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Found 6 results

  1. According to an article in New Scientist, ordinary plants make audible* sounds when stressed: (* - Well, audible by dogs and teenagers. Or by 96 kHz files with good mics. Or possibly beating with other sounds up there. At least, they're sounds and apparently reasonably loud.) In the article, drought-stressed tomato plants made 35 sounds an hour... when plant stems were cut, tomato plants made an average of 25 sounds in the following hour... unstressed plants produced fewer than one sound per hour... The implications for farmers and gardeners are obvious. For our productions... well, at least it's another source for stuff that can be manipulated in post.
  2. Every post suite I've ever worked in has had aggressive air conditioning. (Dub stages? Not as much. I'm talking about video-style pix or audio rooms.) Clients have often complained about about the temperature, and would ask me to make the room warmer. But mostly the female clients. (After the session I'd have to turn the 'stat back down to make the facility's CE happy.) Some theorists maintain it's because corporate men usually have to wear suits - or at least buttoned collars and ties - while corporate women (even highly professional ones) expose more skin. But in a post environment, most of us - male and female - wear slacks or jeans and an open-collar shirt of some kind. The other likely cause is that men and women tend to have different metabolic rates, so different temperatures are more comfortable. But now there's a study showing it's more than comfort: I've always wondered why there were so few female audio post engineers, when we know women usually have much better hearing than men. Could our facility practices be part of the reason? (Yes, plenty of other reasons in play, probably dating from a kid's earliest playtime exposures to STEM and reinforced by cultural norms throughout their education. This appears to be yet one more.)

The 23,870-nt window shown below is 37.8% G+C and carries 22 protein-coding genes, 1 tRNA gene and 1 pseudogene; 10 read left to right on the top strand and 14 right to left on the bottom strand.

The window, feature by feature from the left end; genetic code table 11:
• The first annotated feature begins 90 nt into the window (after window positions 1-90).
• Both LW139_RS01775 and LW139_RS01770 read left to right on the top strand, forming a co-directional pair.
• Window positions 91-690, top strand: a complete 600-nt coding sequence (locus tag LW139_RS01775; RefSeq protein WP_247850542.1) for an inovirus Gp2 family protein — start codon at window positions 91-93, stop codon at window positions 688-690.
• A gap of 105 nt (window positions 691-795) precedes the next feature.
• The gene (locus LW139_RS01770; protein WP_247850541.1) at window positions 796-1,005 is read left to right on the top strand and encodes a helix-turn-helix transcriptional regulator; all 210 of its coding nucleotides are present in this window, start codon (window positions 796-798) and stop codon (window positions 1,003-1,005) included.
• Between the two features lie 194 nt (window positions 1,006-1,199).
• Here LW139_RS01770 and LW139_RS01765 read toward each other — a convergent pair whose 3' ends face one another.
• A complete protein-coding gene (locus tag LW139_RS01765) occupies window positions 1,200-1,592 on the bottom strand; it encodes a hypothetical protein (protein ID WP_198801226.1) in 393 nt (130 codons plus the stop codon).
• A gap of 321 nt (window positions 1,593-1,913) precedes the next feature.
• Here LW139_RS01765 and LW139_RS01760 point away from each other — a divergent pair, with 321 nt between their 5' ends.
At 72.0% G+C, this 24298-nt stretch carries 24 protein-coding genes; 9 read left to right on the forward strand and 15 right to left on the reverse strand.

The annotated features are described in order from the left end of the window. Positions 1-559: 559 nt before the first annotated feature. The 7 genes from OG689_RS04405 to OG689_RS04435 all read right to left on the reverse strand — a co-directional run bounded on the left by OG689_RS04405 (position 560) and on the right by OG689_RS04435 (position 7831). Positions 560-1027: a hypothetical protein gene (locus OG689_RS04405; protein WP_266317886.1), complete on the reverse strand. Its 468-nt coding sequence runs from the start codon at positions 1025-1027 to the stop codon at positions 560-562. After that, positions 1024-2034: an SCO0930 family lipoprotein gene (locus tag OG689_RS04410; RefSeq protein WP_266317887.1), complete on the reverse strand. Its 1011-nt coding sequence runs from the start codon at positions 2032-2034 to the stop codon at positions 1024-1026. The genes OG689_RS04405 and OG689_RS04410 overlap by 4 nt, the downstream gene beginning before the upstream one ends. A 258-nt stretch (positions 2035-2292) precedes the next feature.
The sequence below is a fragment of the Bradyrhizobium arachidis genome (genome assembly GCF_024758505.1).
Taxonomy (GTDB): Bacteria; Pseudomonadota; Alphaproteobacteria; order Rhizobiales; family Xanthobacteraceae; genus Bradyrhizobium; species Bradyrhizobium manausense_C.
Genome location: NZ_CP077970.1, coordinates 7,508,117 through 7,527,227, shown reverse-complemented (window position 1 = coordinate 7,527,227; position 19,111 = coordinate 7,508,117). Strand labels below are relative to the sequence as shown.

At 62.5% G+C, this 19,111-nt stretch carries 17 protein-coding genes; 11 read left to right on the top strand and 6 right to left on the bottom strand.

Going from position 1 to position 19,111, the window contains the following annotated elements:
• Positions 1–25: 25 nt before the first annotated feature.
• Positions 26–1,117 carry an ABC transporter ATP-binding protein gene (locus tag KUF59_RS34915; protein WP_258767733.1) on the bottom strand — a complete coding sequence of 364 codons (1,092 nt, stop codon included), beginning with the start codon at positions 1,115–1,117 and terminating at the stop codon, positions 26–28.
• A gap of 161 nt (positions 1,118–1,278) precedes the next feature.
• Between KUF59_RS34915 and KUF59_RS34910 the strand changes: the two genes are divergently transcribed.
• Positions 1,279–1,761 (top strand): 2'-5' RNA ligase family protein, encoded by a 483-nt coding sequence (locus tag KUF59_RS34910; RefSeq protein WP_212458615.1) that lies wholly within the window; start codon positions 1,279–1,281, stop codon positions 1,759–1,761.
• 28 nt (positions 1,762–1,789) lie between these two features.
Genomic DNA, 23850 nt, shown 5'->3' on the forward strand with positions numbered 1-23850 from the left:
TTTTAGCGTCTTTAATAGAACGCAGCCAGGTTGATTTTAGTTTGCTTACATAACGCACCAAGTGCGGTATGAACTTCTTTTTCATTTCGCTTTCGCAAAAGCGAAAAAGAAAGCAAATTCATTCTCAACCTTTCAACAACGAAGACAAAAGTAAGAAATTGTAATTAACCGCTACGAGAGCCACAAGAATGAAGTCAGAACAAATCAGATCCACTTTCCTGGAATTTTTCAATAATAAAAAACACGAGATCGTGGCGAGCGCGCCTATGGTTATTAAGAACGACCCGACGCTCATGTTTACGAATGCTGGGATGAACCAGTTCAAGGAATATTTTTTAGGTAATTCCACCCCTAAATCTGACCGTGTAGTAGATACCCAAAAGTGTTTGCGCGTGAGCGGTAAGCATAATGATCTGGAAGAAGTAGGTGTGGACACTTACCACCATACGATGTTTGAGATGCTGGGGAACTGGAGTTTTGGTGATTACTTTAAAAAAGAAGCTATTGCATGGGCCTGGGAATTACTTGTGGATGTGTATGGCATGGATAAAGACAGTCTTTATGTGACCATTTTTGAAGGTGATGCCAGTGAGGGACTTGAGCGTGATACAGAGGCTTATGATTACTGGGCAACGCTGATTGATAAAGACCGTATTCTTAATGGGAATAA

3. https://journals.plos.org/plosone/article?id=10.1371/journal.pone.0037627 or summary https://science.slashdot.org/story/19/05/08/2314250/how-a-half-inch-beetle-finds-fires-80-miles-away Fire-Chaser Beetles have evolved a way suss out and find a forest fire fifty miles away. (They love to eat the recently-burned trees.) In many cases, they can sense infrared radiation from the fire even if it's at a level below local thermal noise! They're doing to heat what our brains do when we spot visual or acoustic patterns below random noise...
  4. From today's New York Times: Scientists are trying to make long-term recordings of the ambience in remote Alaskan locations, to capture the sounds of birds and bears and other creatures before they're drowned out by snowmobiles and flyovers. Except sometimes the critters act like actors looking for an excuse why they can't concentrate:
  5. http://www.neomatica.com/2014/08/27/designed-metasurface-thin-near-perfect-acoustic-absorber/ Maybe some of y'all saw this one already. But some scientists at Hong Kong University have created a type of sound absorption technology that relies on a metasurface suspended over a pocket of gas and a small weighted platelet that can be tuned to dampen a particular frequency nearly 100%. It also generates a small amount of energy. The down side is each membrane can only be tuned to absorb one frequency. But there is interesting potential Tl;dr Smart people have made super sound blankets
  6. http://medicalxpress...ted-mammal.html I have mild tinnitus, looks interesting
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